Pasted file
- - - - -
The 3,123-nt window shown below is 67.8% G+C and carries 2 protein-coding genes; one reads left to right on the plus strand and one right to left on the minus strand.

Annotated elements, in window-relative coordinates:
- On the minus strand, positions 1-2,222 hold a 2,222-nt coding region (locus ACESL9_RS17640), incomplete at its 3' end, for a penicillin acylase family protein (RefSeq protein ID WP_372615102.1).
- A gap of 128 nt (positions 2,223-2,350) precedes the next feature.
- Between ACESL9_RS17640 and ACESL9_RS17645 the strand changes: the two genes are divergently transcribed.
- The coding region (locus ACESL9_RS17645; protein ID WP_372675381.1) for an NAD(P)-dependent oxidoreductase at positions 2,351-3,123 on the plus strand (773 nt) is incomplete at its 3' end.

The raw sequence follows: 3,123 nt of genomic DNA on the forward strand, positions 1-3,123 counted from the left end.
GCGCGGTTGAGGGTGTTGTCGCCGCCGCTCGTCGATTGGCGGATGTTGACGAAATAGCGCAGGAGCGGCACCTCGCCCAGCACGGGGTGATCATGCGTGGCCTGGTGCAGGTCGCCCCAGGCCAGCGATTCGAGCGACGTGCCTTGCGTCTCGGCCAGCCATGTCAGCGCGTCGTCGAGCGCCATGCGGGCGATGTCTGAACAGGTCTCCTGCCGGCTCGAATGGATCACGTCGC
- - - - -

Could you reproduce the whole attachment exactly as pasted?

The 3,123-nt window shown below is 67.8% G+C and carries 2 protein-coding genes; one reads left to right on the plus strand and one right to left on the minus strand.

Annotated elements, in window-relative coordinates:
- On the minus strand, positions 1-2,222 hold a 2,222-nt coding region (locus ACESL9_RS17640), incomplete at its 3' end, for a penicillin acylase family protein (RefSeq protein ID WP_372615102.1).
- A gap of 128 nt (positions 2,223-2,350) precedes the next feature.
- Between ACESL9_RS17640 and ACESL9_RS17645 the strand changes: the two genes are divergently transcribed.
- The coding region (locus ACESL9_RS17645; protein ID WP_372675381.1) for an NAD(P)-dependent oxidoreductase at positions 2,351-3,123 on the plus strand (773 nt) is incomplete at its 3' end.

The raw sequence follows: 3,123 nt of genomic DNA on the forward strand, positions 1-3,123 counted from the left end.
GCGCGGTTGAGGGTGTTGTCGCCGCCGCTCGTCGATTGGCGGATGTTGACGAAATAGCGCAGGAGCGGCACCTCGCCCAGCACGGGGTGATCATGCGTGGCCTGGTGCAGGTCGCCCCAGGCCAGCGATTCGAGCGACGTGCCTTGCGTCTCGGCCAGCCATGTCAGCGCGTCGTCGAGCGCCATGCGGGCGATGTCTGAACAGGTCTCCTGCCGGCTCGAATGGATCACGTCGC